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Title: A novel in situ device based on a bionic piezoelectric actuator to study tensile and fatigue properties of bulk materials

In this work, a miniaturized device based on a bionic piezoelectric actuator was developed to investigate the static tensile and dynamic fatigue properties of bulk materials. The device mainly consists of a bionic stepping piezoelectric actuator based on wedge block clamping, a pair of grippers, and a set of precise signal test system. Tensile and fatigue examinations share a set of driving system and a set of signal test system. In situ tensile and fatigue examinations under scanning electron microscope or metallographic microscope could be carried out due to the miniaturized dimensions of the device. The structure and working principle of the device were discussed and the effects of output difference between two piezoelectric stacks on the device were theoretically analyzed. The tensile and fatigue examinations on ordinary copper were carried out using this device and its feasibility was verified through the comparison tests with a commercial tensile examination instrument.
Authors:
; ; ;  [1] ;  [2] ;  [3]
  1. The Key Laboratory of Engineering Bionics (Ministry of Education) and the College of Biological and Agricultural Engineering, Jilin University (Nanling Campus), 5988 Renmin Street, Changchun 130025 (China)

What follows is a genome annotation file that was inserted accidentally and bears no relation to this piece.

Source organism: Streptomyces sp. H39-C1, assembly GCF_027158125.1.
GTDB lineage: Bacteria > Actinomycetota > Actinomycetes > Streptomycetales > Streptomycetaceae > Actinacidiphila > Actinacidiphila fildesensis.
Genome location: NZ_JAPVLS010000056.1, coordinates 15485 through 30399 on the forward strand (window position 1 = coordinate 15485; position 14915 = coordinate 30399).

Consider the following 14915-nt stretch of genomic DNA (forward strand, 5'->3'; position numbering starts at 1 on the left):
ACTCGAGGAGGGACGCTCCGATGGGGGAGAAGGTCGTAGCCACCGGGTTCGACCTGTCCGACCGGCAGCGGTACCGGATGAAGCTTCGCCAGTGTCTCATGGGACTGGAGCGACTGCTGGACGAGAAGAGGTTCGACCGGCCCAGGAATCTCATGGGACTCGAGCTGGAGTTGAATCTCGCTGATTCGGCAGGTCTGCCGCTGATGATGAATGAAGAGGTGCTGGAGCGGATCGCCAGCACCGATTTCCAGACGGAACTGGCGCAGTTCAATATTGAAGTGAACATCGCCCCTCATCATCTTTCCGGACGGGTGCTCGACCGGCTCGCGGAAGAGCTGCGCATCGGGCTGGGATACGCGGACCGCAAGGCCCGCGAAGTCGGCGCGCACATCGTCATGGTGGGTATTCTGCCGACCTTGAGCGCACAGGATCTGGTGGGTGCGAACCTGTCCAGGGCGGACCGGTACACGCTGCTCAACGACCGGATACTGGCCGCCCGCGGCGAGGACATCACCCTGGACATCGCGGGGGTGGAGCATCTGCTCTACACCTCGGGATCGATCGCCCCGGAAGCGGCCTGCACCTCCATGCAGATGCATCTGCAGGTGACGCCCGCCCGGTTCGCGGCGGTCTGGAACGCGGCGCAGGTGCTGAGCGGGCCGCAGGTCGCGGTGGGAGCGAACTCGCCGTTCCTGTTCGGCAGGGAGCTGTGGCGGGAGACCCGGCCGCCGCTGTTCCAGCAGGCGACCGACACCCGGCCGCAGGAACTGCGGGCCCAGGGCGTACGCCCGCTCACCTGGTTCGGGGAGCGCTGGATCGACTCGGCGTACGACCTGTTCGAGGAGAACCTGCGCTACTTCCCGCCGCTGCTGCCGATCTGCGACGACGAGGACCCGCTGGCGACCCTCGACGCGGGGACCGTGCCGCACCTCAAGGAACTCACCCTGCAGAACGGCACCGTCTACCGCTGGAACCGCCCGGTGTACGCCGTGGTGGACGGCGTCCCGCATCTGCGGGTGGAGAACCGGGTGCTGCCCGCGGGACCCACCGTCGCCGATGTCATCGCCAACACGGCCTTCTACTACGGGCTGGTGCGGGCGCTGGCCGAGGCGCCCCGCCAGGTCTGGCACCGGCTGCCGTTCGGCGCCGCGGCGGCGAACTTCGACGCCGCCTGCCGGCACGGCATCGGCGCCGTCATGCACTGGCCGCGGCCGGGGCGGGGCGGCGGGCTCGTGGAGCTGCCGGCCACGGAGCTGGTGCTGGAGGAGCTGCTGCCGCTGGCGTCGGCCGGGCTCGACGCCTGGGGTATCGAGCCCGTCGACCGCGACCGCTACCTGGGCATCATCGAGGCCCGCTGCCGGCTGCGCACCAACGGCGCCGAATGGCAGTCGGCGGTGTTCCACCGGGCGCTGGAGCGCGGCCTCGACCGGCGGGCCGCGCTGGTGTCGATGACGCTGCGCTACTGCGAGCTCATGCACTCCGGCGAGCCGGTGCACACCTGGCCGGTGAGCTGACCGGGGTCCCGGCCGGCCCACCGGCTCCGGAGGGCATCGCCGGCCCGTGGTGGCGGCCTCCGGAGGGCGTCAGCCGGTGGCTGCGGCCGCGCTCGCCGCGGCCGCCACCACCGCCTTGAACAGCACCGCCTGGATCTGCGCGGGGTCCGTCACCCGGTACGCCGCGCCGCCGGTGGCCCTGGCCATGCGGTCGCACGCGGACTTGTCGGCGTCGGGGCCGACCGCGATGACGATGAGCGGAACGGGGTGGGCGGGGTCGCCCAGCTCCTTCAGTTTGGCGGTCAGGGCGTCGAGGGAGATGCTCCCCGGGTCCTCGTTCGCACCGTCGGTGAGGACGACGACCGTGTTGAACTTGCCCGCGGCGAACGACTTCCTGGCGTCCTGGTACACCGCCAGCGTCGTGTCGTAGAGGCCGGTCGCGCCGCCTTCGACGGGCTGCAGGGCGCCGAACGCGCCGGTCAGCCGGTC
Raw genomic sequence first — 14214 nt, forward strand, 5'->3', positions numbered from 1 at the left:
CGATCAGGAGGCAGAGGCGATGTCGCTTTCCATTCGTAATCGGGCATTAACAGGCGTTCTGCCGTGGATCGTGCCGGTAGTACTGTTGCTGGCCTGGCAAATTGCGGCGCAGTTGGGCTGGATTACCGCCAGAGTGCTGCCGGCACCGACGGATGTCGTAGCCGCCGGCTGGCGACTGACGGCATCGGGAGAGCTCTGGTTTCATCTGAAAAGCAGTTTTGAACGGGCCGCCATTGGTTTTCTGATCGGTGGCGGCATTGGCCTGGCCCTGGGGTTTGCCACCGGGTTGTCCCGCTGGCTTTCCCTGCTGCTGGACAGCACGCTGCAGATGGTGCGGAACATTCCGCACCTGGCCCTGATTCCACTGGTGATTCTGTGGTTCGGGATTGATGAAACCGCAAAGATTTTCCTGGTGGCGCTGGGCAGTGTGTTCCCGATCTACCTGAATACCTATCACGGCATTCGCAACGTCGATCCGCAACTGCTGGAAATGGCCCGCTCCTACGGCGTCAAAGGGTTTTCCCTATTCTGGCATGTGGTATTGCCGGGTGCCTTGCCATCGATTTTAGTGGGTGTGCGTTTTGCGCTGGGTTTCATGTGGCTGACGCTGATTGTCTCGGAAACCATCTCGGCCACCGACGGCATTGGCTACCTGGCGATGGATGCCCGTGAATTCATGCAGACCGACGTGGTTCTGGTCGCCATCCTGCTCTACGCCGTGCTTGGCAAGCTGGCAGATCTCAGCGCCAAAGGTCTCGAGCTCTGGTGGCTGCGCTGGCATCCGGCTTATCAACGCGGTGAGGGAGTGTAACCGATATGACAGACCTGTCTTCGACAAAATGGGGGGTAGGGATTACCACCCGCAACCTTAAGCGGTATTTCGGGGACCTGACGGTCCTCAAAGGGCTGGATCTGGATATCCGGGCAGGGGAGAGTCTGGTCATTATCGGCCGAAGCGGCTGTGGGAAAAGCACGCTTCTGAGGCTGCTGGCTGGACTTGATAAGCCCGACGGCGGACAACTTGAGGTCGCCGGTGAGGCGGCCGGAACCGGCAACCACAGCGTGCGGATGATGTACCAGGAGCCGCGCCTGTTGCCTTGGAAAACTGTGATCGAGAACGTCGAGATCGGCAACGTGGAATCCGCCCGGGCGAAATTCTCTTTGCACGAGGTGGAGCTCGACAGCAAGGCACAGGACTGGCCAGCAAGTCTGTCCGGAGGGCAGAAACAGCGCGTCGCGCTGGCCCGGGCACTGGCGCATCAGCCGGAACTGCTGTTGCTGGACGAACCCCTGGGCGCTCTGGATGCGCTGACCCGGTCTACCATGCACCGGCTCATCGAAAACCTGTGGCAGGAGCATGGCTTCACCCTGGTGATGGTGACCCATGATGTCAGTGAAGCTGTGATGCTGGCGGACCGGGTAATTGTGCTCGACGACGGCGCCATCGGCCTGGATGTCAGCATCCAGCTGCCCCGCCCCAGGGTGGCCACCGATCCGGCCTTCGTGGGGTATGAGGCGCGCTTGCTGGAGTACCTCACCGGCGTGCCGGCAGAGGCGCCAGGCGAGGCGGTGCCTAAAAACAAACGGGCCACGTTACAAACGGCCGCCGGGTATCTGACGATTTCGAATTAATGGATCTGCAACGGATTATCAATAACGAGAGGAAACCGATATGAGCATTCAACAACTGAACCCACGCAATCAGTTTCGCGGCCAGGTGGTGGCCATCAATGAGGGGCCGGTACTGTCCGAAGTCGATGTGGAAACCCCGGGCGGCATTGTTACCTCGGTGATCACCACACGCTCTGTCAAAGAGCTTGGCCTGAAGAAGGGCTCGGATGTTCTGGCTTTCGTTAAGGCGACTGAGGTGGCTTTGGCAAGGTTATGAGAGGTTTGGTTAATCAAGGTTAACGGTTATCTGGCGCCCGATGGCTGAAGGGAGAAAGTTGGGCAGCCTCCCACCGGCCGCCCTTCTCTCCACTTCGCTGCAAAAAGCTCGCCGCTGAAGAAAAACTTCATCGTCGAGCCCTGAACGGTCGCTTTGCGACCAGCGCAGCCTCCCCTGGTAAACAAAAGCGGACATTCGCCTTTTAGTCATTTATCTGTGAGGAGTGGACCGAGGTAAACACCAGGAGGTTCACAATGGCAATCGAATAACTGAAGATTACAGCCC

2. College of Mechanical Science and Engineering, Jilin University (Nanling Campus), 5988 Renmin Street, Changchun 130025 (China)
  3. College of Automotive Engineering, Jilin University (Nanling Campus), 5988 Renmin Street, Changchun 130025 (China)
Publication Date:
OSTI Identifier:
22308847
Resource Type:
Journal Article
Resource Relation:
Journal Name: Review of Scientific Instruments; Journal Volume: 85; Journal Issue: 6; Other Information: (c) 2014 AIP Publishing LLC; Country of input: International Atomic Energy Agency (IAEA)
Country of Publication:
United States
Language:
English
Subject:
36 MATERIALS SCIENCE; 46 INSTRUMENTATION RELATED TO NUCLEAR SCIENCE AND TECHNOLOGY; ACTUATORS; ELECTRON MICROSCOPES; FATIGUE; METALLOGRAPHY; PIEZOELECTRICITY; SCANNING ELECTRON MICROSCOPY; SIGNALS; TENSILE PROPERTIES